I was watching television recently when a mobile alert popped up on my phone. The alert told me that several of my passwords had been compromised in a recent security breach and suggested that I change them right away. Having seen similar alerts in the past, I was tempted to brush it off. Something piqued my interest this time, however, and I decided to click on the notification.
Wow, am I glad I did.
RockYou2021: Your passwords are compromised
In early June, news broke of a new password leak in what may be the largest of all time. A user on a popular hacker forum posted a 100GB .txt file with an estimated 8.4 billion passwords therein. The list is believed to be a combined set of older leaks. This new leak easily surpasses the previous largest, which contained some three billion passwords. The new leak has been called RockYou2021, seemingly in homage to the 2009 data breach of the same name.
How bad is it? Bad. Really bad.
Those seeking to break into others’ online accounts need only combine usernames and email addresses to engage in password dictionary and password spraying attacks, according to CyberNews.
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“Since most people reuse their passwords across multiple apps and websites, the number of accounts affected by credential stuffing and password spraying attacks in the wake of this leak can potentially reach millions, if not billions,” wrote CyberNews.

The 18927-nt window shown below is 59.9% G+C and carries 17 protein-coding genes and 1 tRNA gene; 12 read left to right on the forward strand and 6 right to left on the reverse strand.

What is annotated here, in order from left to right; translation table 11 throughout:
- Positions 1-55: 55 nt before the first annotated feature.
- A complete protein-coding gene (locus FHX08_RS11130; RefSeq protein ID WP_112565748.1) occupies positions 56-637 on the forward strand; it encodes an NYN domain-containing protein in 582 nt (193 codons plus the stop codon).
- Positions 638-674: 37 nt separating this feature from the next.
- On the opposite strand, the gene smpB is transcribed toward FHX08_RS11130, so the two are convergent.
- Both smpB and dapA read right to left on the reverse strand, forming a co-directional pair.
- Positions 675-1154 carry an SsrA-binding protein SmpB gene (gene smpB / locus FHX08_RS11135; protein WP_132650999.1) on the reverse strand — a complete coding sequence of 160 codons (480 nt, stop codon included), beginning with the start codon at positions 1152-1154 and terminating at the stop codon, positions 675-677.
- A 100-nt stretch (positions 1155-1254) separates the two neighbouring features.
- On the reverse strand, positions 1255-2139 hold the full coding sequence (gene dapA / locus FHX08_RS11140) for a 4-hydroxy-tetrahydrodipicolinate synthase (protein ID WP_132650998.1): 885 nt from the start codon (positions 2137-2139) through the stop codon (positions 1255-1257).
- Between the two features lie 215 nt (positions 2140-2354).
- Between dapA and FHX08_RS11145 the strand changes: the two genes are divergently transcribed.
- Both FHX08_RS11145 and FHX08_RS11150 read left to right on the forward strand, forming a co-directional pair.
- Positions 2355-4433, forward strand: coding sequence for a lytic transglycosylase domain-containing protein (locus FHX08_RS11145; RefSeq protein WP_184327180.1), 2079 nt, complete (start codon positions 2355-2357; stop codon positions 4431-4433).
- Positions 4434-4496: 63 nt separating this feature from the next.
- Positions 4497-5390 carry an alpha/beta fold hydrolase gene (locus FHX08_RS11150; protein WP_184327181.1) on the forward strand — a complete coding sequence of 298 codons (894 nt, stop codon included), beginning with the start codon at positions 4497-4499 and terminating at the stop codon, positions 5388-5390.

Consider me rocked
The timing of the push notification on my personal phone (an iPhone) coincided with the news of RockYou2021. I queried Apple about the notification and whether the two were connected. In response, Apple said in an email that it appears iOS 14’s password monitoring feature was working as intended. Read into that what you will.
According to its public documentation, Apple’s password monitoring, “matches passwords stored in the user’s Password AutoFill keychain against a continuously updated and curated list of passwords known to have been exposed in leaks.” If users have this functionality switched on, password monitor will always be seeking matches between the passwords you use and those that are leaked online and alert you when there’s a problem.
I had a problem.
I’ve used complex passwords for years, but like many, I am sometimes guilty of reusing them across accounts. Following the mobile alert, the iPhone’s password manager alerted me to security recommendations. When I checked to see what they were, no fewer than 20 of my passwords had “appeared in a data leak” which put the accounts at “high risk of compromise.” Apple’s password manager recommended I change the passwords right away.
Thankfully, many of the leaked passwords were old or outdated, but they were accurate and it is worrying they were found so readily online. Apple’s password manager also signals which passwords are being reused and should be updated.
Apple isn’t the only platform that provides these alerts, of course. Google’s Chrome browser has been bugging me lately on my desktop to update at least a dozen passwords and I’ve been just as lax about it. Chrome also shows you which passwords have been breached and which ones are reused or are weak. It pushes mobile alerts, as well, though I have yet to receive one — including after this recent breach. The Edge browser on Windows machines does the same thing. The mobile alert from Apple was a bit more in my face, and since it included semi-recent passwords and accounts I took it seriously and acted right away.
Whichever app sends the notification, these tools are in place for a reason and, in this case, worked as intended. Pay attention. When your browser or phone tells you to update your password, it’s best to take action before hackers take action against you.
And in case you’re interested, you can check to see if your passwords were leaked in the RockYou2021 breach here.